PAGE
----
Date of Award


Degree Type

Closed Dissertation

Degree Name

Doctor of Philosophy (PhD)



First Advisor

Ted Friedman - Chair

Second Advisor

Alisa Perren

Third Advisor

Kathryn Fuller-Seeley

Fourth Advisor

David Cheshier

Fifth Advisor

Deron Boyles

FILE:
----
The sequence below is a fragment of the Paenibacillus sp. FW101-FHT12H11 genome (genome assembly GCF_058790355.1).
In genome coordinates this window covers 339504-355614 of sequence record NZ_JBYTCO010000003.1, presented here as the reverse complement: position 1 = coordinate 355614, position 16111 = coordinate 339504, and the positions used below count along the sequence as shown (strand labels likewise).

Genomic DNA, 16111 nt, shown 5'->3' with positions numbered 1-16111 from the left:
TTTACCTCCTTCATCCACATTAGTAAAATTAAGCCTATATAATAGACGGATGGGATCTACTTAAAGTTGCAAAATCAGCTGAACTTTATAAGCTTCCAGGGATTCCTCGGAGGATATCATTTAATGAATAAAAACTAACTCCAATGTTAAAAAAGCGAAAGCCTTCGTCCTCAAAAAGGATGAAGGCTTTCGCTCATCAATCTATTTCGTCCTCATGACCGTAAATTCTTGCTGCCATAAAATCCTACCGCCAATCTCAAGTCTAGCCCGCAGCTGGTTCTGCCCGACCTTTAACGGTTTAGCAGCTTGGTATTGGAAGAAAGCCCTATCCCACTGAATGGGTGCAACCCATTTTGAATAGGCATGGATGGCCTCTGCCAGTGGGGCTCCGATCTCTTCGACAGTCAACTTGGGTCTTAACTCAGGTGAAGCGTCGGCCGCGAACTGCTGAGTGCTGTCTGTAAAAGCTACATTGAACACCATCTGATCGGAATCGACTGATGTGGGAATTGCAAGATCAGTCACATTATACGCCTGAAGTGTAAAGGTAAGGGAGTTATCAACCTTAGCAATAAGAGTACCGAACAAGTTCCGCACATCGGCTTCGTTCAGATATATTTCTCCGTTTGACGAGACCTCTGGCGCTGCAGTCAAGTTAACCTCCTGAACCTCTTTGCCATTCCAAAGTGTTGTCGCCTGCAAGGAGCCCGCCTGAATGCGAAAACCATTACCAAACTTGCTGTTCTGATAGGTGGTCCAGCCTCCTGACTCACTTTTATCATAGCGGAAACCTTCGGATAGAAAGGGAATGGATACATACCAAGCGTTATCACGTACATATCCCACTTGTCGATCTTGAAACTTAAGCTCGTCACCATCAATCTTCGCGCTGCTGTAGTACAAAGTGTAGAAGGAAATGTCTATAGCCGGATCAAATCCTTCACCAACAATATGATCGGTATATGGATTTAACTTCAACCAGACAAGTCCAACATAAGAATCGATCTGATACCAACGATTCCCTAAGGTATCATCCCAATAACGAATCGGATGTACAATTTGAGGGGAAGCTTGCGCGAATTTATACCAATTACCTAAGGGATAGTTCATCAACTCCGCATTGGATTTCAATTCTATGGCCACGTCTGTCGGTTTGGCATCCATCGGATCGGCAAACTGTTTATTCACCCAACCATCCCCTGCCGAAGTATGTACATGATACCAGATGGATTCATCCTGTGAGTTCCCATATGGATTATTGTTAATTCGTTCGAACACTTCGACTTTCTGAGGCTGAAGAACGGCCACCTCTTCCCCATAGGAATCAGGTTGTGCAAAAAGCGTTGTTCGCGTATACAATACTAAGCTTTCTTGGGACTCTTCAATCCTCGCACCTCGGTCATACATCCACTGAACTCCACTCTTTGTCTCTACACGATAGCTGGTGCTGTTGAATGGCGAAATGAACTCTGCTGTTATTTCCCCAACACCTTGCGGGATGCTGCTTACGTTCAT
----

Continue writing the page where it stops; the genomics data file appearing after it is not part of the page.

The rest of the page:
American political culture has virtually precluded public discussion about the fundamental weaknesses of capitalism, forcing media reformers to argue defensively that commercial broadcasting is a special case of market failure. This investigation questions the historical inevitability of commercialized mass media structure by examining how the ideology of media professionalism is deployed in public debate over noncommercial uses of mass media resources. The work of John Dewey and Walter Lippmann frame a theoretical understanding of how professional autonomy works in opposition to community, and thus how professionalization works in opposition to a shared democratic sphere. Relying on the fundamental concepts of discursive formations studied in depth by Michel Foucault, three case studies analyze historic moments (the invention of listener support by Lewis Hill, the rise of news reporting by community television volunteers, and the introduction of media literacy in K-12 public education) that offer evidence of discursive breaks within the constructions of professionalism that support commercialization, and what those breaks suggest about the re-instantiation of the historical inevitability of the commercial regime. The conclusion discusses how conditions have led us to a point of deprofessionalization, a state in which media consumers disarm the notion of professionalism before it can be deployed as a governing relation, and how deproduction of authoritative texts effectively contains the power of professionalized norms. INDEX WORDS: Professionalism, Professionalization, Media reform, Commercialization, Noncommercial media, Dewey-Lippmann debate, Lewis Hill, Community television, Media literacy, Deproduction, Deprofessionalization